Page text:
I listened, watched, read. (See below my signature for the articles, podcasts, and videos that stood out to me.) I shared a story about a fuller picture emerging. I talked to my son about his reaction. I lamented the death of nuance. And, to be perfectly honest, I felt discouraged. Why isn't it clear to everyone in this country that media literacy education must be a priority? Why is media literacy education still under-funded, under-resourced, and under-appreciated? Why, when we know our world has changed, do we not see the need and urgency to alter the way we think about education across this country? What are we waiting for?
I am clear that we are the ones that will make media literacy education a national priority. We are the only ones who can lead the charge. We can make the difference. We must continue to teach, advocate, and push for media literacy education in our schools, our communities, and our states.
This is the reason we need to gather in Washington, D.C. June 26-28 for NAMLE's National Conference; Elevating Conversation, Unifying Voices. Our community has incredible expertise, amazing energy, and unmatched passion for media literacy education. The NAMLE conference is our chance to come together, discuss, learn from each other, and move media literacy education forward. In February, we will opening registration, notifying presenters, and solidifying program details. The conference committee is putting together an incredible few days.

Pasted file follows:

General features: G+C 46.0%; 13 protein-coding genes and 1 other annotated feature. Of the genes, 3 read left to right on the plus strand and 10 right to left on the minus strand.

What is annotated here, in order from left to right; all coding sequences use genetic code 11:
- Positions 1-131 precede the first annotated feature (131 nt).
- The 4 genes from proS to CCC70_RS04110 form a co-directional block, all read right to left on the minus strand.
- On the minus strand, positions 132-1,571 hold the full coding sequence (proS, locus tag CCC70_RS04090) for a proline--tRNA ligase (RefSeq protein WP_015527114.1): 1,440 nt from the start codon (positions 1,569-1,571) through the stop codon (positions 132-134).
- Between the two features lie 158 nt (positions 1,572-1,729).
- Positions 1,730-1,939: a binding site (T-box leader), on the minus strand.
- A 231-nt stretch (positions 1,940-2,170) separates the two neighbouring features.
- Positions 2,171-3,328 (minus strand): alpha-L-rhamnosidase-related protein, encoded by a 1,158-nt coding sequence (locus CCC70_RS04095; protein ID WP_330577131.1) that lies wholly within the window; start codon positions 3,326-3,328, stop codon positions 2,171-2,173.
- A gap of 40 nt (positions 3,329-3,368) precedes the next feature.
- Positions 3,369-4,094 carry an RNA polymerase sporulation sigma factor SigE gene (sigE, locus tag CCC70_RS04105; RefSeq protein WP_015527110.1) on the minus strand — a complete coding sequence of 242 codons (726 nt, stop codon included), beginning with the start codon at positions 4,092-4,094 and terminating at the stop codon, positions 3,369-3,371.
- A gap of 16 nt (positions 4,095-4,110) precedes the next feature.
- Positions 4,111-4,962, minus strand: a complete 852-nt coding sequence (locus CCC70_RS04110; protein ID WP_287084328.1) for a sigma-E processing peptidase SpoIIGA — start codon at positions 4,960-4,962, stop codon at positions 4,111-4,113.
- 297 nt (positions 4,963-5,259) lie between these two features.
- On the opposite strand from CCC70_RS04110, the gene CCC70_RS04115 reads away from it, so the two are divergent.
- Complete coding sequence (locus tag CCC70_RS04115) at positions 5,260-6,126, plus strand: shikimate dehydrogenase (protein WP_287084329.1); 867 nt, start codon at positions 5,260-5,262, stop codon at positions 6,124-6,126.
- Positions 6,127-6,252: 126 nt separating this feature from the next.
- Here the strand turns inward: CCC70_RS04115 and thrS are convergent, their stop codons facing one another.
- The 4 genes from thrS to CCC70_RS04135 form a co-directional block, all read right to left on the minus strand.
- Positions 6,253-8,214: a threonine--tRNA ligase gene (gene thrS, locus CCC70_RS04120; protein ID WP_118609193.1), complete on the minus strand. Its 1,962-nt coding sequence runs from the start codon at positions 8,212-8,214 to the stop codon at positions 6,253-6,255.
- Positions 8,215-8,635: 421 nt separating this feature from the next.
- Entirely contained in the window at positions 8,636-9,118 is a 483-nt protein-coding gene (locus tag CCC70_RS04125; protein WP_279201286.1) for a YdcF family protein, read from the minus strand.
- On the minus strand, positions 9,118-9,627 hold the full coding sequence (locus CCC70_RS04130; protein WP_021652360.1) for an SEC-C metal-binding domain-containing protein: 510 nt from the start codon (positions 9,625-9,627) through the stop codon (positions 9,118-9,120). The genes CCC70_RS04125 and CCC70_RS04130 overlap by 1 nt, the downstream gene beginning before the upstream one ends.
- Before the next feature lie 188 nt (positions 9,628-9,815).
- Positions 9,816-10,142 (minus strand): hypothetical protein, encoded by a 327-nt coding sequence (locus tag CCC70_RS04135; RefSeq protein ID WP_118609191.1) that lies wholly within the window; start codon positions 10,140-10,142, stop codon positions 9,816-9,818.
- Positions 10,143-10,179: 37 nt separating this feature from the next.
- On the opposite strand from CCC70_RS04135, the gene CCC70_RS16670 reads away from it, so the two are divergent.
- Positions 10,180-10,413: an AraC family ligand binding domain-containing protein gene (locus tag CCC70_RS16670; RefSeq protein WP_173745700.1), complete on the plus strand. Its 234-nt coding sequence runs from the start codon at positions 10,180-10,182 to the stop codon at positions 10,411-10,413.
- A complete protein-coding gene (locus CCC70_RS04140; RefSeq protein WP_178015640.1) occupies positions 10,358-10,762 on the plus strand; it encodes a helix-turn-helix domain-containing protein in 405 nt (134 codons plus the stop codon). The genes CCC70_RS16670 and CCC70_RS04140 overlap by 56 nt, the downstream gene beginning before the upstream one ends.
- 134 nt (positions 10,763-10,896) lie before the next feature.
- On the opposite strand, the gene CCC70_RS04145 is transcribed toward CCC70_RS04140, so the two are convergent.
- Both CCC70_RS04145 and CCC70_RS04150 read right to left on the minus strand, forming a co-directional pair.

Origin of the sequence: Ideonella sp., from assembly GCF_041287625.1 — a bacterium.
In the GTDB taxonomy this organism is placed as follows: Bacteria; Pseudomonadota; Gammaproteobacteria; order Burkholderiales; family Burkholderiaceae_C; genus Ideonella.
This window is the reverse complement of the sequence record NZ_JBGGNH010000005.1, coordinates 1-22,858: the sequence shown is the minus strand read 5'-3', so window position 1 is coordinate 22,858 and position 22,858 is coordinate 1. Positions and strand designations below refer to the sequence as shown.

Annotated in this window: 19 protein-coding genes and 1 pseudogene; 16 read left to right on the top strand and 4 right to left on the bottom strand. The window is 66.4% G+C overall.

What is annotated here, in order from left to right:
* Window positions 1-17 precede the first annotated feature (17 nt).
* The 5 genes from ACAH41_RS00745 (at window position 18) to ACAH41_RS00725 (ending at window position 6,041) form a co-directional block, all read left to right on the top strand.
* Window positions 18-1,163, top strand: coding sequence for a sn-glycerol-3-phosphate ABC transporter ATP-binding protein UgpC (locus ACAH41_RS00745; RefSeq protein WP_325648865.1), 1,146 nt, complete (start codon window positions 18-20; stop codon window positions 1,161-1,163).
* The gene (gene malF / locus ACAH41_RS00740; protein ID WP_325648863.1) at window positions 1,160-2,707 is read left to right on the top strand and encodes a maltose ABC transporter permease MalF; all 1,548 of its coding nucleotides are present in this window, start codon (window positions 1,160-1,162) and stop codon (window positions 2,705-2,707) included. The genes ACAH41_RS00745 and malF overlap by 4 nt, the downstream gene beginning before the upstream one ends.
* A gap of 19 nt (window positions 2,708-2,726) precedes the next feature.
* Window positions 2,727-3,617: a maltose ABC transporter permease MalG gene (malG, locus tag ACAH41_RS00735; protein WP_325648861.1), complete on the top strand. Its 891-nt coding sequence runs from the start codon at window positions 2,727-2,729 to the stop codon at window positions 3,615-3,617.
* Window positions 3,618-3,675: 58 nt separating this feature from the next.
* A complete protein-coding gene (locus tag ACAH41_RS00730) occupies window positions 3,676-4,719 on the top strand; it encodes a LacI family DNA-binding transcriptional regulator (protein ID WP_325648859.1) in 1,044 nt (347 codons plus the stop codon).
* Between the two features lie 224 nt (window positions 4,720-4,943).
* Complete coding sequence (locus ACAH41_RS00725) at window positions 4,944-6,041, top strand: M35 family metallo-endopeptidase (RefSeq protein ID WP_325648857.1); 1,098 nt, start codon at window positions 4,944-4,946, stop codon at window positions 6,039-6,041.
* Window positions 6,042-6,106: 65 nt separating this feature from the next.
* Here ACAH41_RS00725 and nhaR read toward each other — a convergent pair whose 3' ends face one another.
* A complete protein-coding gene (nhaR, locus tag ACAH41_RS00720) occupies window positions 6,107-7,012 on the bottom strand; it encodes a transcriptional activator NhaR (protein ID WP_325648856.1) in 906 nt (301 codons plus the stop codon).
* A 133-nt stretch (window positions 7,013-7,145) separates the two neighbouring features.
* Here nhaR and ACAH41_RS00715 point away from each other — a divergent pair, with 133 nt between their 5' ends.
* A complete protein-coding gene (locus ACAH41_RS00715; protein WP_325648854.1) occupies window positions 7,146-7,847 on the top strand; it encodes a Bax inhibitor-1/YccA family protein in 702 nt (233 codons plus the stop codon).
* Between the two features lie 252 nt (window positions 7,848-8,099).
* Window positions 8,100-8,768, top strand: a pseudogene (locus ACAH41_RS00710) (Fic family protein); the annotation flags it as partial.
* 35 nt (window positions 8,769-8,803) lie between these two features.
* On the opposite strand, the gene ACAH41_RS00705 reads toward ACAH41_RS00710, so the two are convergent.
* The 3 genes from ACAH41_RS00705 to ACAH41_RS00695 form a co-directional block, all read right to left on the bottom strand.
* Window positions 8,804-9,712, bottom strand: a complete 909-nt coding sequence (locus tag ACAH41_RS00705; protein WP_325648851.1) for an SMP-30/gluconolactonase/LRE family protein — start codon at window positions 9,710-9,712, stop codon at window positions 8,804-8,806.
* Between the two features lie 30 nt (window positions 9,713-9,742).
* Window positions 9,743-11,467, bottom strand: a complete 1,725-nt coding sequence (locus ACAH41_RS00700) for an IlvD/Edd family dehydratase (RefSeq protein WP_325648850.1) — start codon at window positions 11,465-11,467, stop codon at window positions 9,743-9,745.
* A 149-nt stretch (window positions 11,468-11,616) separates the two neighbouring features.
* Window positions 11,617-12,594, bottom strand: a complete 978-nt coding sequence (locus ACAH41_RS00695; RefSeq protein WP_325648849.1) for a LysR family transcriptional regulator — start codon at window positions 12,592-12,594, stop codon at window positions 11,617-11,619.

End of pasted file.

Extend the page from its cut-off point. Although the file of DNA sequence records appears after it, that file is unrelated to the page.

On Wednesday, June 26, we will be offering amazing pre-conference activities in various
locations with a kick off event happening that evening. On Thursday, June 27, we will be
spending the day at American University. Our
final day of the conference, Friday, June 28 will be held at the Newseum.
may have heard, the Freedom Forum - the creator and primary funder of the Newseum -
the sale of the building at 555
Pennsylvania Ave. t
o Johns Hopkins University. All
on-site education programs
and group bookings will continue through the end of the year. Their website, virtual classes, and community programming will remain available to the public, uninterrupted, for years to come. We are full steam ahead with conference planning and honored to have a chance to partner with NewseumEd on this year's conference. We hope you will join us!
If you can't wait until June to talk media literacy in person, we have two spring events we are really excited about.
Media Literacy Curriculum and Instruction
for Social Justice Education
Friday, March 1
8:30 AM - 4 PM ET
Loyola University Maryland
2019 BEA Research Symposium: Media Literacy: What NOW?
Sunday, April 7
9 AM - 5:30 PM
Las Vegas Westgate
Las Vegas, Nevada
We are co-chairing the 2019 Research Symposium at the Broadcast Education Association Conference entitled Media Literacy: What NOW? The Research Symposium will take place during the BEA2019 conference in Las Vegas. Thank you to Bill Christ from Trinity University for all his time and attention in putting together an amazing day of scholarship.
I am looking forward to all these opportunities for important conversation.
I have no doubt that 2019 will be a big year for media literacy education. We can't afford for it not to be.
Keep up the good work!
Michelle Ciulla Lipkin, Executive Director
* I highly reccomend this book to anyone who has a teenager in their life. It changed my parenting and, in turn, my kids' lives.
As mentioned above, I came across so much content regarding what happened on January 18 at the Lincoln Memorial. Here are some of the things that stood out to me that you may find interesting personally or might use to spark conversation in your classroom.